Part of what makes Dragon Age: Inquisition so enthralling is the sheer magnitude of storylines and interactivity. Within the game you can choose to accept or deny the allegiance of different factions or choose the fate of sworn enemies, with your choices not only affecting the storyline but also the gameplay itself. And after doing some research surrounding Dragon Age: Inquisition and its characteristics, I came across an interesting piece “Narrative Structure and Player Experience in Role-Playing Games”. In it, authors Christopher Moser and Xiaowen Fang explore how a branching narrative structure within a game has a positive impact on play, and doing so they analyze the impact salient decision points have on the player’s perception of the game’s play and narrative.
Throughout the article, they discuss how the number of key decision points impacts a game’s play and narrative. This relates to DA: I as at many points in the game, the inquisitor( the player’s character) is often presented with a choice: to recruit this agent, to enlist the help of this group or an opposing one: to accept the help a playable companion or not. And the more choices that come along, the more apparent the Inquisitors choices become. Certain choices affect other companion’s morale, and open or close new questlines. Through these choices, I have a chance to make my Inquisitor’s narrative unique from someone else’s, all the while impacting the potential branching narratives throughout the game.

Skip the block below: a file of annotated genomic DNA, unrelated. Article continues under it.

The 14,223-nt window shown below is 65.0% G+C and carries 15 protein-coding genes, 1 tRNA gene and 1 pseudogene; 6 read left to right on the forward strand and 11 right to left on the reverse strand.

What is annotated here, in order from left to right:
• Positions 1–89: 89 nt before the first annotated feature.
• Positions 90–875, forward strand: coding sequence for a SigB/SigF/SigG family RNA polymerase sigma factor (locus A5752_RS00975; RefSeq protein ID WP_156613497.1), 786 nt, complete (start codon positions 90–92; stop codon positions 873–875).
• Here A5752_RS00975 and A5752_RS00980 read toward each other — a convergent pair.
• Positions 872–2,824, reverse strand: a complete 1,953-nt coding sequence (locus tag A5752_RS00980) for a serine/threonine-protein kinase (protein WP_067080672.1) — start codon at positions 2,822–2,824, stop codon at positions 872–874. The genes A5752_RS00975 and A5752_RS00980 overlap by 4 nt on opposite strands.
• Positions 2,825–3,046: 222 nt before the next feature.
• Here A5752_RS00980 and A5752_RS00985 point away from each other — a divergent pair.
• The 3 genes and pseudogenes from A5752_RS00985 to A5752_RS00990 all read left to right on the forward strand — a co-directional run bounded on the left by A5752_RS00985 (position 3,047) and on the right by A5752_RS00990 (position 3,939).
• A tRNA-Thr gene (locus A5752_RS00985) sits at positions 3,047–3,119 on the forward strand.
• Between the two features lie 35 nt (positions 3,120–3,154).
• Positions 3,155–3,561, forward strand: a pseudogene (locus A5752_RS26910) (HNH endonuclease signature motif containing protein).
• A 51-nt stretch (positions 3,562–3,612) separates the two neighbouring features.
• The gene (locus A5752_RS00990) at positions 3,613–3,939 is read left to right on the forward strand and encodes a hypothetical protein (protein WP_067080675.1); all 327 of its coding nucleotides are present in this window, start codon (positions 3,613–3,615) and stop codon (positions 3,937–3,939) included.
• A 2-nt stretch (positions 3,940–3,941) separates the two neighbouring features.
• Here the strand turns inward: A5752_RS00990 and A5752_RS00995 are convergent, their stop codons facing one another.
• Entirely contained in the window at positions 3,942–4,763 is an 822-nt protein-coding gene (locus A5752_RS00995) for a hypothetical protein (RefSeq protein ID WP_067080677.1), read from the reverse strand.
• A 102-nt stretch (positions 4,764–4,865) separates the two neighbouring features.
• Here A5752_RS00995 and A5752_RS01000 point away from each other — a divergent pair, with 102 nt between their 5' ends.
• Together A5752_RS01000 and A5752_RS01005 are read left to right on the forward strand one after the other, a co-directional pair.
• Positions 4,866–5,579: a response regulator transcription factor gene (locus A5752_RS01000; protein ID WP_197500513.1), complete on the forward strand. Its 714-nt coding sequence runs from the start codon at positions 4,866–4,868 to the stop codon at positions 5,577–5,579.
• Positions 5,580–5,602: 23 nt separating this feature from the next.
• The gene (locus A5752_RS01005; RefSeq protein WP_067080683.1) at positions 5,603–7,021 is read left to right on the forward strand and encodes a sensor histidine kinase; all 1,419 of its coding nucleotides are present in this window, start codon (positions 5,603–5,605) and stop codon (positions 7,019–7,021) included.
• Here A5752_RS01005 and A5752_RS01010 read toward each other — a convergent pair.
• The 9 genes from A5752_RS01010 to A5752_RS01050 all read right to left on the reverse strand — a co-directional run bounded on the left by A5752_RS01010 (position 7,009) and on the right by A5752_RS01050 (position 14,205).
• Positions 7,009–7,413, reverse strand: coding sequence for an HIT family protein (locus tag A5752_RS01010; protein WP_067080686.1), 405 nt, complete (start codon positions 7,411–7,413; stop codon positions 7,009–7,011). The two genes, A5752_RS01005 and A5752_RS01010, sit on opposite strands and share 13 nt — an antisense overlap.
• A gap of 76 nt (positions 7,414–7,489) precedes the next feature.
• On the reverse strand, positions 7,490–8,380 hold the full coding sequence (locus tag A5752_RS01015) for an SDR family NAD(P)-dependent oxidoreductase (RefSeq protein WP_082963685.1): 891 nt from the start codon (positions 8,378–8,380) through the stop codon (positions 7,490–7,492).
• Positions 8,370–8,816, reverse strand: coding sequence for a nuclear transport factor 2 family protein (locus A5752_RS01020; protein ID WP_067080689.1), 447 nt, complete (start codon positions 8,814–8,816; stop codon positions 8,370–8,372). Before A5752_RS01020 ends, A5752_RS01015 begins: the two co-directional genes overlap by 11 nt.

As Moser and Fang write regarding this type of narrative: “Users can experience a dynamic story that unfolds in realistic, individualized directions, and users can experience narrative causal agency, which mediates the experience of the story” (146). I thoroughly enjoyed this part of DA: I. The ability to have place my stamp within on a game’s emergent narratives creates a strong sense of involvement and fosters an enjoyment of the game. As I played, I realized that the choices I was making where choices that I would actually make; it was less following a linear storyline throughout, and more about personal tastes, allowing a level of immersion that I did not expect when I started playing.
Moser, Christopher, and Xiaowen Fang. “Narrative Structure and Player Experience in Role-Playing Games.” International Journal of Human-Computer Interaction31.2 (2014): 146-56. Web.